Recognise that no one else cares as much about your future as you do. You are the one that has to live with the consequences of your decisions. Stop trying to keep up with the Joneses, because the Joneses are broke and unhappy. The herd don't even know where they are going.


20/. Remove your FOMO and embrace your YOLO

We need to remove the feeling of missing out if we don’t act on a special or the deal of the century. If we don’t want it, we shouldn’t want it no matter what the price. If it's on sale, who cares. We don’t want it. Stop thinking you are missing out on something you never wanted BEFORE the sale.

In 2017, the Fyre music festival was touted as the must see event of the year. There would be sexy models, great music, great food, luxury accommodation, all on a secluded island. The ads would target ‘average’ people who want to party with Instagram models and influencers. These influencers are put on a pedestal that we normally can’t have ‘access’ to. There was so much buzz around the festival that the feeling of FOMO was created.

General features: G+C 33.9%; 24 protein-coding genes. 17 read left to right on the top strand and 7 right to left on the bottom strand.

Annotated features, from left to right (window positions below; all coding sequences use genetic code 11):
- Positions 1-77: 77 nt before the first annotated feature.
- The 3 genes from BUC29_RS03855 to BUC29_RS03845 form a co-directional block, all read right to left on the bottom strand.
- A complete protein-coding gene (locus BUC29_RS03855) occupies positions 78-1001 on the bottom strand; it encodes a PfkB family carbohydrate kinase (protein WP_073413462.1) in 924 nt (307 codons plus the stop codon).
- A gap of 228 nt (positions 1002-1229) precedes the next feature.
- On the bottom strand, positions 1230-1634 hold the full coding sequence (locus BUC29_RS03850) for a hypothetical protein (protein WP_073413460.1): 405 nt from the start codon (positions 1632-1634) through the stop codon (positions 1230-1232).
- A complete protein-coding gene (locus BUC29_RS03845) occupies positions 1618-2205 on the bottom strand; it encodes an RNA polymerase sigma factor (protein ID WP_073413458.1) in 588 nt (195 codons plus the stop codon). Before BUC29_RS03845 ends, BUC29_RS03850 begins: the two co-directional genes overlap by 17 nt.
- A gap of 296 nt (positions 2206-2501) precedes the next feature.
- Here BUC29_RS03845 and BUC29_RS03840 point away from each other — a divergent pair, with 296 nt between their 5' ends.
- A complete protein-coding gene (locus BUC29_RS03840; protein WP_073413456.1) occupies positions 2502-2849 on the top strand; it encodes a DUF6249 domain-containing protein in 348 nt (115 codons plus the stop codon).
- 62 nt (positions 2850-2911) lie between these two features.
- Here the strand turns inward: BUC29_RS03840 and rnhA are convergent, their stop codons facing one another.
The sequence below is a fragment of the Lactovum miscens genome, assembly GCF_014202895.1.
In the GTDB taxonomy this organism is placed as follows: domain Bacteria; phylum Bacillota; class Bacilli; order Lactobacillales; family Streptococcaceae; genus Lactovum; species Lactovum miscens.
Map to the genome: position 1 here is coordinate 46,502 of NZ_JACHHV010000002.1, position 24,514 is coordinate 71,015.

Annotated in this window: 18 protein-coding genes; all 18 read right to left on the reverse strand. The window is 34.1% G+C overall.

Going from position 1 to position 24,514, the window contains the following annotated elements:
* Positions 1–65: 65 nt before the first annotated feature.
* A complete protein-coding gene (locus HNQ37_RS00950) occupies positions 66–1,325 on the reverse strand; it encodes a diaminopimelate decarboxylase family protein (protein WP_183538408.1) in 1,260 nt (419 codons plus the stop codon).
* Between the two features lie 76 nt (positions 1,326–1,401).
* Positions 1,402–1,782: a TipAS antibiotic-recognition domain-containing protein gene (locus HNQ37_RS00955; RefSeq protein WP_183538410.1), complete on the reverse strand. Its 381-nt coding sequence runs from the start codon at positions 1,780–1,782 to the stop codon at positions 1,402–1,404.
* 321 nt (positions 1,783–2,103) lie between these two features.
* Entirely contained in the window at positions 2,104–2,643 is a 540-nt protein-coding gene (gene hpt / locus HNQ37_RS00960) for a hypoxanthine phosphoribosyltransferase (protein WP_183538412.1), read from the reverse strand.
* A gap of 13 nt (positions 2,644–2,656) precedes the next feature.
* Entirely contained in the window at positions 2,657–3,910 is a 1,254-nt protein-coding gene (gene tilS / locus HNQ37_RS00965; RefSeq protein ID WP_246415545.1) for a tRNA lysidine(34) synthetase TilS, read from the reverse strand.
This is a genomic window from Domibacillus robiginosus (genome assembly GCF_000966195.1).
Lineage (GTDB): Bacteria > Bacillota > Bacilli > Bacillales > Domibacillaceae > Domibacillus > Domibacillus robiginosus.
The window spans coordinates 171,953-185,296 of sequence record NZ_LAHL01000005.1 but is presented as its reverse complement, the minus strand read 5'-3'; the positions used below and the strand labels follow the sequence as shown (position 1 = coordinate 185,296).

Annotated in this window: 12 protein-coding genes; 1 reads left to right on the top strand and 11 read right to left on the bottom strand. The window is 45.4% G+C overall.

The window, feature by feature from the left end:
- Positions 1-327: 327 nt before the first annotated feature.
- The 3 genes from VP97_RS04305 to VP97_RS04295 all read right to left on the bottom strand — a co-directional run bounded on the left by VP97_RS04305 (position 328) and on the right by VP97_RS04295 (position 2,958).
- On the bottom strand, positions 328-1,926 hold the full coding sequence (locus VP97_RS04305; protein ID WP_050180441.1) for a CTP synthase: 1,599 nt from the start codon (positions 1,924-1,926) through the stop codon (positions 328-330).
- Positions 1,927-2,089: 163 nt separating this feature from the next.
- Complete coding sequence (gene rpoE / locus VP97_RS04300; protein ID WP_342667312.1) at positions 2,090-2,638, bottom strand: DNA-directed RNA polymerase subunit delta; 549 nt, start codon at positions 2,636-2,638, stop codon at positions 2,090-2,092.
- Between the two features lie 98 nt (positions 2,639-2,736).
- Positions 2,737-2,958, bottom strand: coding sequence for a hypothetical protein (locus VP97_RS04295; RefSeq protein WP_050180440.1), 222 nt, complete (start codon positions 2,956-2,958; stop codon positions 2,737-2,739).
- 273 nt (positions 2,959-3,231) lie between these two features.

As it turns out, the event was so poorly organised that the musicians didn’t show up, the luxury accommodation was actually cheap tents, the food was pre packaged sandwiches, and the guests had no way out. With tickets priced between $5,000 and $250,000 that is expensive FOMO.

Many people respond to making purchases, “YOLO”. This is implying that we can’t have fun unless we are buying things. True, you only live once. Which is even more reason not to waste our time and money on material things that we don’t need. Many people on their death bed do not wish that they worked more, or bought more things. They wish they spent more time with family, or experienced things. YOLO.


21/. You are worthy